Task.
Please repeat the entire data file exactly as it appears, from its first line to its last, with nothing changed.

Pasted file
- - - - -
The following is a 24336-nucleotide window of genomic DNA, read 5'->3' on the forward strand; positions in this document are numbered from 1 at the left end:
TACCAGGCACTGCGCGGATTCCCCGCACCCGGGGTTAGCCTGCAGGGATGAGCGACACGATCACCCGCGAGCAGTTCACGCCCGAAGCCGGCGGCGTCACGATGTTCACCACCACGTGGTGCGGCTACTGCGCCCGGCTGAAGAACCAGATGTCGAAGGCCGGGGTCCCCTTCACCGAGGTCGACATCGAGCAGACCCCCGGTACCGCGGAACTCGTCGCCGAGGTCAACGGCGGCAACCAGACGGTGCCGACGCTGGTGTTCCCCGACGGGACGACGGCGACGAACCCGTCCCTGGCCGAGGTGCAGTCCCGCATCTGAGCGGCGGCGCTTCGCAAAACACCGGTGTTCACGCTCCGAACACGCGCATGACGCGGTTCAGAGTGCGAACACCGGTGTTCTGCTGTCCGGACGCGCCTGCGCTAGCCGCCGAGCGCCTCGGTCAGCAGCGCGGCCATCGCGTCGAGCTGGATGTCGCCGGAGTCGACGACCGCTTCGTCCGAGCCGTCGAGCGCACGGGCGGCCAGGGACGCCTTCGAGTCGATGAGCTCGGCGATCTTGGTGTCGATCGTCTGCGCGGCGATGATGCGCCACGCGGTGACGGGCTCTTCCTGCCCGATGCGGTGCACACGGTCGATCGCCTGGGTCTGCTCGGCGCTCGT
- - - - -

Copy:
The following is a 24336-nucleotide window of genomic DNA, read 5'->3' on the forward strand; positions in this document are numbered from 1 at the left end:
TACCAGGCACTGCGCGGATTCCCCGCACCCGGGGTTAGCCTGCAGGGATGAGCGACACGATCACCCGCGAGCAGTTCACGCCCGAAGCCGGCGGCGTCACGATGTTCACCACCACGTGGTGCGGCTACTGCGCCCGGCTGAAGAACCAGATGTCGAAGGCCGGGGTCCCCTTCACCGAGGTCGACATCGAGCAGACCCCCGGTACCGCGGAACTCGTCGCCGAGGTCAACGGCGGCAACCAGACGGTGCCGACGCTGGTGTTCCCCGACGGGACGACGGCGACGAACCCGTCCCTGGCCGAGGTGCAGTCCCGCATCTGAGCGGCGGCGCTTCGCAAAACACCGGTGTTCACGCTCCGAACACGCGCATGACGCGGTTCAGAGTGCGAACACCGGTGTTCTGCTGTCCGGACGCGCCTGCGCTAGCCGCCGAGCGCCTCGGTCAGCAGCGCGGCCATCGCGTCGAGCTGGATGTCGCCGGAGTCGACGACCGCTTCGTCCGAGCCGTCGAGCGCACGGGCGGCCAGGGACGCCTTCGAGTCGATGAGCTCGGCGATCTTGGTGTCGATCGTCTGCGCGGCGATGATGCGCCACGCGGTGACGGGCTCTTCCTGCCCGATGCGGTGCACACGGTCGATCGCCTGGGTCTGCTCGGCGCTCGT